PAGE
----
They have only recently started to get into Star Wars, thanks to a shared interest in robots and the heavy marketing of BB-8 and R2-D2 last year with the release of The Force Awakens. They watched the beginning of the aforementioned movie with their father and saw Rey fight off Storm Troopers and pilot a decrepit Millennium Falcon to safety. We watched A New Hope together for the first time last night, in honor of Carrie Fisher, and I was struck not only by the fresh perspective of seeing a movie I have seen well over a dozen times through their eyes, but also by the fact that Princess Leia, while undeniably awesome, is not a novel character to them. They have already seen Elsa, Anna, Merida, Honey Lemon, Go Go, Officer Hopps, and Astrid. Leia will never be the revelation for this generation that she was for my generation. She’s an outdated Rey who (unfortunately) never really got to handle a lightsaber on-screen. And while the idea that my boys won’t ever appreciate her as an original badass the way I do makes me a little sad, the idea that she will be just one of a pantheon of Hermiones and Janeways also makes me really excited about the conversations we will have regarding these characters and the ones we haven’t yet encountered because my boys’ generation will invent them.
And yet, Carrie Fisher wasn’t just Princess Leia. She had other roles in Hollywood movies, but she was also an extremely talented writer of not just novels and memoirs (most of which, last I checked, were sold out on Amazon). She was also a well-known script doctor. We have her to thank for Hook and Sister Act being as good as they were, among others. And her wit was razor sharp – largely because she wasn’t afraid to talk about hard things, like bipolar disorder, which she suffered from for most of her life, and drug abuse, which came about in an attempt to self-medicate. She talked about her difficulties so that others wouldn’t feel they had to suffer in silence. One of the best soundbites from her that’s been playing on NPR in the last 36 hours is this:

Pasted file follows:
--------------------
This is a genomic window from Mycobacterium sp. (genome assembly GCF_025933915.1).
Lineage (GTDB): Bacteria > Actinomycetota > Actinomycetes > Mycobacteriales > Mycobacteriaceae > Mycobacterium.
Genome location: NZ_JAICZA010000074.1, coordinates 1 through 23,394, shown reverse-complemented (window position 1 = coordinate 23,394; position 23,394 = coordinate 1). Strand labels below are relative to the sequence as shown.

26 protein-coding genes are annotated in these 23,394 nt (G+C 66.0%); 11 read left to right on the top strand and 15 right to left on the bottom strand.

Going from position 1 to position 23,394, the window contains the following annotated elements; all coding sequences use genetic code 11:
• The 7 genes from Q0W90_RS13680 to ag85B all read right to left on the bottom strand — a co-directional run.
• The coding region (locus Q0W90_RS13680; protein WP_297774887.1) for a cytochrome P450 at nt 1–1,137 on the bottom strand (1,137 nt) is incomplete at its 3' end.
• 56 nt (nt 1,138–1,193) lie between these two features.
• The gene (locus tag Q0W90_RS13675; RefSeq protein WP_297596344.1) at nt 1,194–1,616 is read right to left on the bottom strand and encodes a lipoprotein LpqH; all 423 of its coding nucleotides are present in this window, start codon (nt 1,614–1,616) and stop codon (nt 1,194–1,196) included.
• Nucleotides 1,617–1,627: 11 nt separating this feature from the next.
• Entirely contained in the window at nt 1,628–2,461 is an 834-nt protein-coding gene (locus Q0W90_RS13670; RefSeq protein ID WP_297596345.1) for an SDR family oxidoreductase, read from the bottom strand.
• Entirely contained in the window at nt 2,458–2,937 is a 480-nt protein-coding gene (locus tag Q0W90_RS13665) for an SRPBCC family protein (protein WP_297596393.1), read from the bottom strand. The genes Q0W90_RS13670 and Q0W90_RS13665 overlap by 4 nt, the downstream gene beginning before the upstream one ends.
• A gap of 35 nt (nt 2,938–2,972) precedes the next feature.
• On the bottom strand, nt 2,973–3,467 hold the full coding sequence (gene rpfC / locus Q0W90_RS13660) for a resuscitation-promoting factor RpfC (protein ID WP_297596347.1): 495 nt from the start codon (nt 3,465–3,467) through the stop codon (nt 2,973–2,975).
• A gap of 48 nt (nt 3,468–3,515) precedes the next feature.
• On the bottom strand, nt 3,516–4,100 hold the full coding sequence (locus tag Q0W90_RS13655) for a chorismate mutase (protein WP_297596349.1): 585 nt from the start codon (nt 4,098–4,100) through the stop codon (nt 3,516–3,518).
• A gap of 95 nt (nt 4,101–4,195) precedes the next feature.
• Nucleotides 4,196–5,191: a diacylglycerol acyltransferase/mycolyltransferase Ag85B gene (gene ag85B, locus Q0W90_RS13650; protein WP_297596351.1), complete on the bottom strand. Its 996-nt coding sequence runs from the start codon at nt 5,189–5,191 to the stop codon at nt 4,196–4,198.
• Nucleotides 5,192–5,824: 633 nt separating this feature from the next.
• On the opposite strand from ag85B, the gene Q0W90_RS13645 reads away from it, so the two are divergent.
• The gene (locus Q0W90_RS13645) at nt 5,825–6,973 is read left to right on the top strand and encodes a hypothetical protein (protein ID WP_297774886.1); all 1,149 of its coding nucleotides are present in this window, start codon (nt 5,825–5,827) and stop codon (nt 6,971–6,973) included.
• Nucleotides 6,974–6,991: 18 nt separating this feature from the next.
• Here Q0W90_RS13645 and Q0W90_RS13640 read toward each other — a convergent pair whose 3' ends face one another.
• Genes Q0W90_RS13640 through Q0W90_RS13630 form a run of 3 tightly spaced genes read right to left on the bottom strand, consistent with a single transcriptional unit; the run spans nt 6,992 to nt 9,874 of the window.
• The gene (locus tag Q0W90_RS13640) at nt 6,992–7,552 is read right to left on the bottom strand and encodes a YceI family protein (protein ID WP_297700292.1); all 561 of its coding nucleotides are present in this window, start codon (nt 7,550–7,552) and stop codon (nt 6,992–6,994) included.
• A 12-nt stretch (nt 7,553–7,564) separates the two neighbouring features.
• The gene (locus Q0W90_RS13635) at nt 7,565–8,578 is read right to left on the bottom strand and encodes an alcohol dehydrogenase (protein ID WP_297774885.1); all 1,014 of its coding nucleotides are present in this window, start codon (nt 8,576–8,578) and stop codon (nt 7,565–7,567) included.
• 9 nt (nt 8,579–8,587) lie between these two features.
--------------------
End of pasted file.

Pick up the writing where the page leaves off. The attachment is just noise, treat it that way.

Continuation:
“I think I do overshare,” Fisher says. “It’s my way of trying to understand myself. … It creates community when you talk about private things.”
So thank you, Carrie Fisher, for playing (and being) the smart, powerful princess who captured the imagination of a generation. Thank you for wearing the metal bikini and then speaking out against objectification and body-shaming. Thank you for playing your pivotal character again, nearly forty years later, in the body and with the attitude that came from living an eventful life in the spotlight. Thank you for being open and honest about mental illness so that others who suffer from it can feel a little less stigmatized and so that those of us who don’t can understand some of our friends a little bit better. Rest in peace, and may the force be with you.